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Posted: April 26, 2020

A ghastly crime like no other stuns Canada

“Perceptions,” by Gerry Warner

Op-Ed Commentary

I’ve seldom encountered pure evil in my life. Then again, I’ve never been to Nova Scotia.

Like many of you I’m sure, I’ve been reeling all week as the grisly details spill out from the province best known—to me at least – for its fiddle players. Now, it will forever be known for one Gabriel Wortman, a 51-year-old denturist of all things, who committed a mass murder so big it briefly pushed the deadly COVID-19 pandemic off the front pages.

Dear God, what the hell is the world coming to?

Twenty-two people dead. Maybe more. Several houses reduced to ashes. A policewoman dead. Sixteen crime scenes. Someone in a fake police uniform driving a fake police cruiser gunning people down like so many bowling pins. A situation so confusing that at one point, police were shooting at their fellow officers.

Deadly mayhem that went on for hours in a normally quiet, rural setting until finally the next day – the next day for Christ sake – a take-down at a busy truck stop with the perpetrator shot dead in front of frightened onlookers who had only stopped for gas and instead were the final witnesses to the most deadly mass murder in Canadian history.

Even Stephen King has never written a plot as surrealistic as this.

This sort of thing, if it happens at all, is supposed to happen in the US where multiple murders occur almost daily, but few bigger than this and none so cruelly bizarre.

Even from afar, a tragedy like this shakes one to his or her core. I was a reporter for many years and I’ve seen my share including one of Canada’s most infamous killings where six people, including two children, were gunned down in a family killing in Wells Grey Park in 1982. That bothered me for years, especially because the killer wasn’t apprehended for 14 months. But mass murders are usually one-time events that unfold relatively quickly.

Think of the Ecole Polytechnique “Montreal Massacre,” when 14 female students were gunned down in 1989. It was over in minutes with the deranged killer taking his own life. But the Nova Scotia sadistic outrage went on for hours, almost half-a-day, starting in darkness at a party and continuing for hours overnight along a quiet stretch of rural highway for almost 100 kilometres. It ended almost by accident when both the killer and non-uniformed police officers arrived at the same truck stop to get gas; he to make his escape and the police to chase him. If it wasn’t for this fortuitous coincidence more people likely would have been killed. As I said earlier even professional crime writers seldom come up with a story line as creepy and twisted as this.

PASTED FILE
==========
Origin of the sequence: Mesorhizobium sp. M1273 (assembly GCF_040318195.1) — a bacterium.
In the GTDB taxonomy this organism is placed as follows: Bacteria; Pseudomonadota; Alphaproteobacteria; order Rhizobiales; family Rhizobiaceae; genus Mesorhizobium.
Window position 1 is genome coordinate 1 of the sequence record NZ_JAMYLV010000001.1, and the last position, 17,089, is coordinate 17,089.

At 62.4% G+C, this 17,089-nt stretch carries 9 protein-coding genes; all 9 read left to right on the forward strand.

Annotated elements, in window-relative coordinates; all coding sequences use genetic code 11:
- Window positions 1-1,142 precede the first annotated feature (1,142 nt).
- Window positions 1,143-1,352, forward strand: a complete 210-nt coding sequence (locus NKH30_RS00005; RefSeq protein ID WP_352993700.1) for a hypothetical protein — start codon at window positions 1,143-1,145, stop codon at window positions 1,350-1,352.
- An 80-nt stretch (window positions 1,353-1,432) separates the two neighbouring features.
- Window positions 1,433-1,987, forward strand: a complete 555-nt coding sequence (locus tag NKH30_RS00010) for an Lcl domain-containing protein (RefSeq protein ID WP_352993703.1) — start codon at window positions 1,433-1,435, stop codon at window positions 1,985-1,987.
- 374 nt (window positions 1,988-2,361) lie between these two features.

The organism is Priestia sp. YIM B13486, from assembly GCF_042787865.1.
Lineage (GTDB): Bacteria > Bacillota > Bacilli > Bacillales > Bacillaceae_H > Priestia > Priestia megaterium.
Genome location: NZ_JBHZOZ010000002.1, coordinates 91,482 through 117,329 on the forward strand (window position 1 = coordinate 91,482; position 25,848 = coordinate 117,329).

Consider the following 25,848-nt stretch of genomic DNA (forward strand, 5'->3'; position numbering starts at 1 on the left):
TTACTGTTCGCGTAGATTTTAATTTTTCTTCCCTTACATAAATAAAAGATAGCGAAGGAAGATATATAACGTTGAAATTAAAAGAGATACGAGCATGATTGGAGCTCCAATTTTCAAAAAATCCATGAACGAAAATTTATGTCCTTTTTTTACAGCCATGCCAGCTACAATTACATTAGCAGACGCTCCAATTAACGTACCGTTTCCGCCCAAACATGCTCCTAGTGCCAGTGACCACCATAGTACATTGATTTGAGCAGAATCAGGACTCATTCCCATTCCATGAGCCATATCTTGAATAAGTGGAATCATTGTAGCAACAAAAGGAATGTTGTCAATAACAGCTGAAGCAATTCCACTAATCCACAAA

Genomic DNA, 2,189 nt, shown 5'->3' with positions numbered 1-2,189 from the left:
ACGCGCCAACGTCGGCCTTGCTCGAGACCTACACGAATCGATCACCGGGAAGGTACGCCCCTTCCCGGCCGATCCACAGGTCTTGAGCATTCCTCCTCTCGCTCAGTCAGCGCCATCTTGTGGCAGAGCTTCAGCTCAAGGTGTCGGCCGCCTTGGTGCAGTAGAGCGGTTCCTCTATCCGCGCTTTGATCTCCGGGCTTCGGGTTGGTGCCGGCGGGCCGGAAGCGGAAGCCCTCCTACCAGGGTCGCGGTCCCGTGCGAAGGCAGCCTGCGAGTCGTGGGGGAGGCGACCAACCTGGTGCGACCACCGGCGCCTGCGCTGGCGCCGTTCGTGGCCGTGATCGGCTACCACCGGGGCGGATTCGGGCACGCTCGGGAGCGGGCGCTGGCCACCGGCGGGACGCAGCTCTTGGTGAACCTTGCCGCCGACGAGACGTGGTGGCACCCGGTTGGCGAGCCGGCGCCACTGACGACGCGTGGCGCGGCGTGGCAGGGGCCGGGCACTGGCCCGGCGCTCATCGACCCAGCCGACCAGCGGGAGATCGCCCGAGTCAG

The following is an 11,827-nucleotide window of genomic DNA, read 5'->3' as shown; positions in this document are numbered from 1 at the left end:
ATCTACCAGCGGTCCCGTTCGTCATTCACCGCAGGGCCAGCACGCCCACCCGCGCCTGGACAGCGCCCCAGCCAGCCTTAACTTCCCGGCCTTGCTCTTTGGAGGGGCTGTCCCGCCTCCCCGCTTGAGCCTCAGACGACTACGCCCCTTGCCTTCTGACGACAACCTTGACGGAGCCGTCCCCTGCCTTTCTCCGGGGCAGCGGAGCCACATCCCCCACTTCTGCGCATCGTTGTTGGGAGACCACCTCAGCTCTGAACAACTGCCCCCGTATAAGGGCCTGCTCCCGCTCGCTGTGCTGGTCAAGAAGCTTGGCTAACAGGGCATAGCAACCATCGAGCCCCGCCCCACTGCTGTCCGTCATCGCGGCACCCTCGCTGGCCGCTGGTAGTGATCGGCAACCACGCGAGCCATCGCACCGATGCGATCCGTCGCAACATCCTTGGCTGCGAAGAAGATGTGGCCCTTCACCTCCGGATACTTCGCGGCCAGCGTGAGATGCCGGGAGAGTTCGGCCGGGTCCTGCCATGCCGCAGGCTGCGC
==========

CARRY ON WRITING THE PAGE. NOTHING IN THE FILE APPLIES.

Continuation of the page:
And what now? The killer is dead. Thank God for that. But the investigation has barely started and police still believe more bodies could be found.

This will take months to unravel and raises numerous questions. The perpetrator was a strange dude for sure. He had a long-time, obsessive relationship with a girlfriend who was allegedly the first person he attacked but who miraculously managed to escape after he tied her up or left her in handcuffs. The police aren’t sure at this point. What is sure is that she will shed some badly-needed light on this gruesome case which is sorely needed.

How did he get hold of one or two old police cars and for that matter an actual RCMP uniform with patches and all? These things are supposedly not available to the public, but apparently they are if you have a diabolical mind and the right connections. The killer, according to those who knew him, was apparently a friendly enough person – “jovial” even and generous to others.

But he had “issues” with his girlfriend and a “dark side” with an obsession for policing. He was involved in at least one shady business incident and had an assault charge against him that was later dropped after he was put on probation.

Candy Palmater, a Nova Scotia comedian, who befriended the killer when they were at university together said, “I always felt he wasn’t quite comfortable in his own skin.”

Perhaps that will be Wortman’s legacy because it will be hard for any Canadian  to feel “comfortable” in their own skin just thinking of him.

– Gerry Warner is a retired journalist, who was not comfortable in his own skin writing this piece.

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